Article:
Things look not well for China´s economy, say a range of economists to Bloomberg. They include political and financial analyst Victor Shih, who fear the lack of income might force China into even larger debts, as it wants the economy to keep on humming.
With strength in consumer spending and services not yet enough to tip the balance, pressure is on the central government to embrace deeper fiscal deficits, at the risk of adding to the nation’s debt. For now, officials are focusing on expanding a local-government bond swap that’s given regional authorities a break on financing costs for past projects.
“Fiscal income growth has been sluggish yet the government continues to roll out numerous expenditure initiatives,” said Victor Shih, author of the book “Factions and Finance in China: Elite Conflict and Inflation.” “Deficits this year will likely be higher than anticipated; sustained growth in deficits will further erode investors’ confidence.”
China needs annual growth of no less than 6.5 percent in the next five years to realize a goal to double 2010 gross domestic product and per-capita income by 2020, Xi has said….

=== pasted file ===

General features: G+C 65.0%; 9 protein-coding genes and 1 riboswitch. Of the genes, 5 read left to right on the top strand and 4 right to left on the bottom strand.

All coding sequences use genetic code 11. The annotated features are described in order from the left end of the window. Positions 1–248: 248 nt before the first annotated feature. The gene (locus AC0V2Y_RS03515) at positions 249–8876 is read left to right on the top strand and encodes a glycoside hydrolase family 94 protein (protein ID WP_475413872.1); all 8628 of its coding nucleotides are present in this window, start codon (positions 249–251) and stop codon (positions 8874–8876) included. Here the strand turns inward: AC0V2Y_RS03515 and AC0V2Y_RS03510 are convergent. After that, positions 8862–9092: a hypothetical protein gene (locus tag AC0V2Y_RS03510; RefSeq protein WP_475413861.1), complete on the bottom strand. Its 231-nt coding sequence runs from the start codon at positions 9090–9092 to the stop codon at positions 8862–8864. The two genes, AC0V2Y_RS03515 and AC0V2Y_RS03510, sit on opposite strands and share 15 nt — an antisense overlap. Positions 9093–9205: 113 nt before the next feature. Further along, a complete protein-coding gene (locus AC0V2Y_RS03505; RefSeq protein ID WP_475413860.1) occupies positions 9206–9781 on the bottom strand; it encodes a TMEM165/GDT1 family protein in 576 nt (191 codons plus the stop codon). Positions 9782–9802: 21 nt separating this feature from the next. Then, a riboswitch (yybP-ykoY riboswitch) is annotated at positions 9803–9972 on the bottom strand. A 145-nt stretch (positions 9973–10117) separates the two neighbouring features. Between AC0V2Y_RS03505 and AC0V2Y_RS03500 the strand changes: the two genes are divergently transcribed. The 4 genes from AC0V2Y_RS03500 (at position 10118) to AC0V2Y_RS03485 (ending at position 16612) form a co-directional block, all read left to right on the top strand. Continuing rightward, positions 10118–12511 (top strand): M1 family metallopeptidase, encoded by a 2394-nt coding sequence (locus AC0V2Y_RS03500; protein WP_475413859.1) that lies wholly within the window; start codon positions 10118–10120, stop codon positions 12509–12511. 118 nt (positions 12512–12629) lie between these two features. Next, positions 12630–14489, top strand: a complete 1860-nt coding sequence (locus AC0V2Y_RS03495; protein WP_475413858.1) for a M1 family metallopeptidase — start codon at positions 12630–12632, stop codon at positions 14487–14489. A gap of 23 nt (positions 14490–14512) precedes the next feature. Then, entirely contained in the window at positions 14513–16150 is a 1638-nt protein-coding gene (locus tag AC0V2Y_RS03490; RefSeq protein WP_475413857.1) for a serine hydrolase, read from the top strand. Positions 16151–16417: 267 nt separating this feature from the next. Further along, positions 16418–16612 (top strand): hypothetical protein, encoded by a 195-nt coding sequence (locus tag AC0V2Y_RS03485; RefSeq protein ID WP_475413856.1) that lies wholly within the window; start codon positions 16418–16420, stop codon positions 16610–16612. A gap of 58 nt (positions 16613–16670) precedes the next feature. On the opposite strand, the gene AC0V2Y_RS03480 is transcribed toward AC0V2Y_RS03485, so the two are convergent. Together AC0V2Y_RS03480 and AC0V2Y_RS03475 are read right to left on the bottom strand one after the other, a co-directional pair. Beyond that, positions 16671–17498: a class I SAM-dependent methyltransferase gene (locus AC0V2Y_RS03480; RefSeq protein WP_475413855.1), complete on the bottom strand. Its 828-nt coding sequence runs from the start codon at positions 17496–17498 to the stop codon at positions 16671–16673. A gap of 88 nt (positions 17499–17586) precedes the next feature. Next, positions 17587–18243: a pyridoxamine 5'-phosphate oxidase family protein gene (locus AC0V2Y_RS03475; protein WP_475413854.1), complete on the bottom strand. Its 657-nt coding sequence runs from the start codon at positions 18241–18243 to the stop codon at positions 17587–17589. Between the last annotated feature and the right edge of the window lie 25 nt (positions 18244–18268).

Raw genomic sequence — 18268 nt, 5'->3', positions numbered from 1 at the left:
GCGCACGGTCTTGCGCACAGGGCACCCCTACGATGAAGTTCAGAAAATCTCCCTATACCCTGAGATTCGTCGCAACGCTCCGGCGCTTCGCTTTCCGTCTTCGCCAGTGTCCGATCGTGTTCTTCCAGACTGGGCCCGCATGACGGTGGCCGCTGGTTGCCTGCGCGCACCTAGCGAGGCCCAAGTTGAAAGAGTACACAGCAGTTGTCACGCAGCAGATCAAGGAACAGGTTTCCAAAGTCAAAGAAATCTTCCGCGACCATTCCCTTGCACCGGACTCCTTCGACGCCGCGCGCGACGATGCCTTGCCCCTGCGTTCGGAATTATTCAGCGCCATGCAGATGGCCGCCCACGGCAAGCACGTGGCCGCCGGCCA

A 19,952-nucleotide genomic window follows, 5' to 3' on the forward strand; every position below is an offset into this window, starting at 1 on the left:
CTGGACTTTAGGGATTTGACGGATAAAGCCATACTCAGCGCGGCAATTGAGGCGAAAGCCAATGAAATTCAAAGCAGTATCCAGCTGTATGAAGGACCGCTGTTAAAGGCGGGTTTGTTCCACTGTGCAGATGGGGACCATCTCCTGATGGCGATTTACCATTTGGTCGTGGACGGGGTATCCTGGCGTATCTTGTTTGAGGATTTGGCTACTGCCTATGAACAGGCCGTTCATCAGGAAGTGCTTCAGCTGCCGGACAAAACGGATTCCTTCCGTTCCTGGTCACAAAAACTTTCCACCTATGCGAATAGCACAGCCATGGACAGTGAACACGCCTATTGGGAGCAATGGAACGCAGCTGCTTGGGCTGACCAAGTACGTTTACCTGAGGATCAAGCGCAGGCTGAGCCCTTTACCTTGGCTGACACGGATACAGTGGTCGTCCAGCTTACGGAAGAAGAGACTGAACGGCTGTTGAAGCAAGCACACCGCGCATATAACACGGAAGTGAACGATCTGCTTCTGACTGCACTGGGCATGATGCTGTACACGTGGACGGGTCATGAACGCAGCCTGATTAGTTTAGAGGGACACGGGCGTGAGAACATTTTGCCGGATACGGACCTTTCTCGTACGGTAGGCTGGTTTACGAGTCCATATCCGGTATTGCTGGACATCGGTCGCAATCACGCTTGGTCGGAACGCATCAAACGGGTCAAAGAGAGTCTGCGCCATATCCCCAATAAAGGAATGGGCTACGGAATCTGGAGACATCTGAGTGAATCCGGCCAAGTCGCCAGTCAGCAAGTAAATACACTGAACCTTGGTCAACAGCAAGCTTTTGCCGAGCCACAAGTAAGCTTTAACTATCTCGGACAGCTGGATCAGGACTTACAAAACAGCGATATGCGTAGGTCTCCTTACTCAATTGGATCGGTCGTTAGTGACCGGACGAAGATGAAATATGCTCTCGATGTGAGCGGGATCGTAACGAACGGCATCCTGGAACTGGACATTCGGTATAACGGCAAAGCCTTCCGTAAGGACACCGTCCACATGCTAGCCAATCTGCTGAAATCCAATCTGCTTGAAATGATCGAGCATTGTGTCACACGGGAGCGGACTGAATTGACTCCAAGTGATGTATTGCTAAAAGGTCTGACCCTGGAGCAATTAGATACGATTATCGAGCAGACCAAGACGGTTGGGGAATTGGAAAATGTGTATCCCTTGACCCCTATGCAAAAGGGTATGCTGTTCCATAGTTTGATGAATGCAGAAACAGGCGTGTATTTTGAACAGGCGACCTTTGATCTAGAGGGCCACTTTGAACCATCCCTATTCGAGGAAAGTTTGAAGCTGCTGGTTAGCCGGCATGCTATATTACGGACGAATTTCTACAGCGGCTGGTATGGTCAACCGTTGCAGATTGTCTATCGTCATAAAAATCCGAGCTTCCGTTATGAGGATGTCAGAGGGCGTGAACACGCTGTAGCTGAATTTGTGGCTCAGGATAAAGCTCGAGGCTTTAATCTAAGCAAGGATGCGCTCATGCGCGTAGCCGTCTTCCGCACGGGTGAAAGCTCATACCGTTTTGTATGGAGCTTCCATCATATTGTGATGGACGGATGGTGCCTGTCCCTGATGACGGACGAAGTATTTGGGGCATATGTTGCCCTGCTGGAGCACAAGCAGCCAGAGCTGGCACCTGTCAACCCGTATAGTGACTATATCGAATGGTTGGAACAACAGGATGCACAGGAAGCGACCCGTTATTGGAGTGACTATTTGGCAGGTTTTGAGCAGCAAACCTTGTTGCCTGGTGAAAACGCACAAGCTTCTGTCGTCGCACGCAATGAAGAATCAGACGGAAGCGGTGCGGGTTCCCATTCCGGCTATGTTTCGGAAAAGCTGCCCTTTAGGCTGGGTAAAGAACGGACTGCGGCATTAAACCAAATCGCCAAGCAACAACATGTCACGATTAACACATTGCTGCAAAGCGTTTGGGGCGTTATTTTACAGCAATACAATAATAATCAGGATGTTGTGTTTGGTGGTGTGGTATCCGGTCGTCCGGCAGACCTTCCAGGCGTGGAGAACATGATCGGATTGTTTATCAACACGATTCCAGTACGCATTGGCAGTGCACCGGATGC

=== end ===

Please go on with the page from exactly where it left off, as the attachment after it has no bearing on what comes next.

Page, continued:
China’s policy makers are in a tight spot, trying to maintain a floor under growth at the same time as reining in debt and reducing industrial capacity.
Further monetary easing may create “an even bigger credit bubble” and trigger potentially massive capital outflows if the U.S. Federal Reserve also hikes rates, says Shih. Because of that, the central bank may have more scope to cut banks’ required reserve ratio — or the amount of their deposits they must lock away — he said.
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